Last week I received an e-mail from West Chester resident Don Knabb. He wrote, “We have always grown in raised beds, even before square foot gardening became popular. But when Mel Bartholomew’s first book came out we followed his advice pretty closely. We also use his second book as guidance.
“We have two gardens . . . both fenced in to keep critters out, and generally we have been successful. We grow organically—always have and always will. About the only spray we use is for cabbage worms and leaf miners. We get organic sprays for those pests. And we use only organic fertilizer. We compost year round—a compost bin outside when the weather is nice and a worm bin in the basement all winter and early spring.”
A few days later, I stopped by to see Knabb’s gardens. Both are proof that the practice known as “square foot gardening” is an excellent method for growing a lot of food in a small area. The raised beds are brimming with onions, garlic, carrots, beets, collards, mustard greens, edamame and potatoes. There are also peppers, tomatoes cucumbers and herbs.
Mel Bartholomew literally wrote the book on intensive home vegetable growing, providing detailed instructions on how to wrest the most food from a small garden. He began by analyzing why so many backyard gardens fail, noting that the methods commonly recommended were those practiced by commercial farmers. Seeds planted in long rows spaced far apart made sense on a farm where you needed to drive equipment between the rows. In the home garden, however, this meant a lot of empty space to keep free of weeds. It also meant a lot of waste.
As Bartholomew points out in his book, “Square Foot Gardening, “ . . . we poor home growers aren’t farmers, and we don’t have tractors . . . most of us have just a small backyard garden in which to putter around and raise a few crops.”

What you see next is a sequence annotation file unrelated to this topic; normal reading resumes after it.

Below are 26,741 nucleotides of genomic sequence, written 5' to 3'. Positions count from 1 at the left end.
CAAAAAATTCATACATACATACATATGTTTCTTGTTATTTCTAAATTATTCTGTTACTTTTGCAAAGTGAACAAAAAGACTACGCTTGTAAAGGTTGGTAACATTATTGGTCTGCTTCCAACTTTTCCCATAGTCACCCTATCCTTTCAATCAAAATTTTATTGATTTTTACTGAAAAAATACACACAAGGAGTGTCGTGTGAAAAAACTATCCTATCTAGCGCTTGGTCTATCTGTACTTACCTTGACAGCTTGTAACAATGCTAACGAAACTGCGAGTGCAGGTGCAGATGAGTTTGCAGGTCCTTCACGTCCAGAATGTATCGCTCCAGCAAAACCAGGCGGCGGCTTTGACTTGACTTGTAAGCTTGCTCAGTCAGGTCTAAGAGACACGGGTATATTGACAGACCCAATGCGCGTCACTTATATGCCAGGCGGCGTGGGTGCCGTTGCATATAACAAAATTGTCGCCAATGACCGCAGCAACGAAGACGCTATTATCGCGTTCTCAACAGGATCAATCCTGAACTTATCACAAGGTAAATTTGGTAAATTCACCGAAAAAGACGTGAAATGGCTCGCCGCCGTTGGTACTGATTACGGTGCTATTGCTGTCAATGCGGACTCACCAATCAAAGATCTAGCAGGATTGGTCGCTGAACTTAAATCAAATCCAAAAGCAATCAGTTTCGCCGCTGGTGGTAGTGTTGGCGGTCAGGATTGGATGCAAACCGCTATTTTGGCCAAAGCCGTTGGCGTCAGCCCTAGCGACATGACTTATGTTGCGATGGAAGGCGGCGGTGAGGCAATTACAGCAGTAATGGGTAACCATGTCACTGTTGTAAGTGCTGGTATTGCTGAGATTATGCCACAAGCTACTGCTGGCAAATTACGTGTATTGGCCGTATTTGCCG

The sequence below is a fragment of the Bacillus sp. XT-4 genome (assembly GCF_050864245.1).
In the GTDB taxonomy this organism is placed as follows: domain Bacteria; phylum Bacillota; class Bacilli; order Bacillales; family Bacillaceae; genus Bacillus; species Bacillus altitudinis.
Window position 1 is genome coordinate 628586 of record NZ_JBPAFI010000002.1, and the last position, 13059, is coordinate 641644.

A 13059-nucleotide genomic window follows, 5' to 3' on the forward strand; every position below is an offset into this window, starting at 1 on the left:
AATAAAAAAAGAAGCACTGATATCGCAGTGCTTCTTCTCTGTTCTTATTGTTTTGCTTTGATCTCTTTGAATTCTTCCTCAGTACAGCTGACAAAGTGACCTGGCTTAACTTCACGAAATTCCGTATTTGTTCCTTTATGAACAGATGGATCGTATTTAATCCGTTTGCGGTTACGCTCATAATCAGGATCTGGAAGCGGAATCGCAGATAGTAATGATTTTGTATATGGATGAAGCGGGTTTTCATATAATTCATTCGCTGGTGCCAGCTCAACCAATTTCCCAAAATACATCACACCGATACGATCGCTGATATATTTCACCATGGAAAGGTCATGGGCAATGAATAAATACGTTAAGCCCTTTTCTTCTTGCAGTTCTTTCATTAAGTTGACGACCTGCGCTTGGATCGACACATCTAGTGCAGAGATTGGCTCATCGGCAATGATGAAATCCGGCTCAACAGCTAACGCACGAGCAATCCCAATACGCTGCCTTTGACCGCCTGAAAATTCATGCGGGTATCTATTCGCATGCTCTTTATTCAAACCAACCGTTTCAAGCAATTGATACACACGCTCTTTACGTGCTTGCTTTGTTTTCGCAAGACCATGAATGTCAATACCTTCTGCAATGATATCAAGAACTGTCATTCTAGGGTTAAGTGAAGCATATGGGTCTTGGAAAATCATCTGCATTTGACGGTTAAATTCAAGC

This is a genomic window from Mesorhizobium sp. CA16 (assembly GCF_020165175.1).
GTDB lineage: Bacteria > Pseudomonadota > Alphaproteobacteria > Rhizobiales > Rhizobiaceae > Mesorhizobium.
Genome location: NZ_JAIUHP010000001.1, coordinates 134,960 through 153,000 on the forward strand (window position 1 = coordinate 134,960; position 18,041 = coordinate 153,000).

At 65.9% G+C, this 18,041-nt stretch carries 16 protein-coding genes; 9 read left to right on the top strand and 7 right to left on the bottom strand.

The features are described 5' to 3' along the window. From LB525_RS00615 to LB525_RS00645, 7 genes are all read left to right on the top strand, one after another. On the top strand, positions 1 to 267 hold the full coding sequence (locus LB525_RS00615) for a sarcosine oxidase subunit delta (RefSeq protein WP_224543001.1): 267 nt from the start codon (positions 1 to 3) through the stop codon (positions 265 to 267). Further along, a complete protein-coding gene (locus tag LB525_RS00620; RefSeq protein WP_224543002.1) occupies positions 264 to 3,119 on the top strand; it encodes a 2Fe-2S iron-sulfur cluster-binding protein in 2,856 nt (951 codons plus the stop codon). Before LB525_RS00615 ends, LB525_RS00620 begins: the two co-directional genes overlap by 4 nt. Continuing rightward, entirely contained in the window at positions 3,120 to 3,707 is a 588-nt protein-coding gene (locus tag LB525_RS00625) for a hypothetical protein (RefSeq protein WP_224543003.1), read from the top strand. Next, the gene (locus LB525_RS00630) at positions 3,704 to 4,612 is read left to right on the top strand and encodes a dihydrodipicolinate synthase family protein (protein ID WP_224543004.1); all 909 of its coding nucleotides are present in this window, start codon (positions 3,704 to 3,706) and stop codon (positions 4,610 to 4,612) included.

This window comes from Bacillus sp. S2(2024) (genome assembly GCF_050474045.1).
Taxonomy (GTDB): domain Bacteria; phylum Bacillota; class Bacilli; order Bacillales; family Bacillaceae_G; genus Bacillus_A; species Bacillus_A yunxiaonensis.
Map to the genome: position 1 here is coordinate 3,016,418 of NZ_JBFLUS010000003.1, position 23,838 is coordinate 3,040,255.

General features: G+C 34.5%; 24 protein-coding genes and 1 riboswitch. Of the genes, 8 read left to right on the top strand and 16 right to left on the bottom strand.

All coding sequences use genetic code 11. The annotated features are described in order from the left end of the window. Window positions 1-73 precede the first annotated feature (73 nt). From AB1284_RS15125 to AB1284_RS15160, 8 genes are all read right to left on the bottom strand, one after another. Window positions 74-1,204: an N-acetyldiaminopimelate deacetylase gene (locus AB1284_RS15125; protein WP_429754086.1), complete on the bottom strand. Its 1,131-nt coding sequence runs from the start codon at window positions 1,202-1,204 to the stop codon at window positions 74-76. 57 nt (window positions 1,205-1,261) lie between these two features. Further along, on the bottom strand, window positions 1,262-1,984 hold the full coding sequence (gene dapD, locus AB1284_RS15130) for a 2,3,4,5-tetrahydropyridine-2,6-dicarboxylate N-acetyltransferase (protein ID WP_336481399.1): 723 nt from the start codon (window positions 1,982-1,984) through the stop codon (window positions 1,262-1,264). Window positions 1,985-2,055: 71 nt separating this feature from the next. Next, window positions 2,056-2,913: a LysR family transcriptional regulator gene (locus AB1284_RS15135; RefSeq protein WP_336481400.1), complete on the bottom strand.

Gardeners were also encouraged to sprinkle seeds out of the packet and into the rows. As a result, many more seeds were planted than were needed, making it necessary to thin the rows, a practice both time consuming and disheartening. Bartholomew notes that, “Most gardeners I’ve known hate to thin; it goes against the grain to tear out and destroy hundreds of young plants.”
The solution: Plant only as many seeds as you need to grow the number of plants you need, and space them as close together as possible for optimum growth, while leaving little space open for weeds to take hold.
Don Knabb’s raised beds are built on the square-foot plan. Following Bartholomew’s advice, he fills each box with a combination of one-third aged mushroom soil, one-third vermiculite, and one-third peat moss. For ease in planting, Knabb has made a set of planting squares. These are one-foot-square pieces of plywood with about one-inch-long segments of wooden dowels attached in the various seed-spacing patterns Bartholomew outlines. When it’s time to plant seeds, Knabb just selects the proper square and pushes the dowels into the soil.
In this way, spacing is already taken care of: 16 dowels (4x4) for radishes and carrots, nine dowels (3x3) for bush beans, spinach, beets, garlic, eight dowels (2x4) for peas and pole beans, four for Swiss chard, lettuce and parsley. Spacing is super-easy for cucumbers (two plants per square foot), and also for cabbage, broccoli, cauliflower, peppers, eggplant, potato, tomato and muskmelon (one plant per square). Note: the tomatoes, cucumbers, and melon are able to grow well in just one square foot by the use of trellising. The plants grow up, not out.
The two vegetable gardens, plus two small ponds and 10 birdhouses make the Knabbs’ property rich not only for them but also for wildlife, feeding not just the body, but also the soul.
Pam Baxter is an avid organic vegetable gardener who lives in Kimberton. Direct e-mail to email@example.com, or send mail to P.O. Box 80, Kimberton, PA 19442.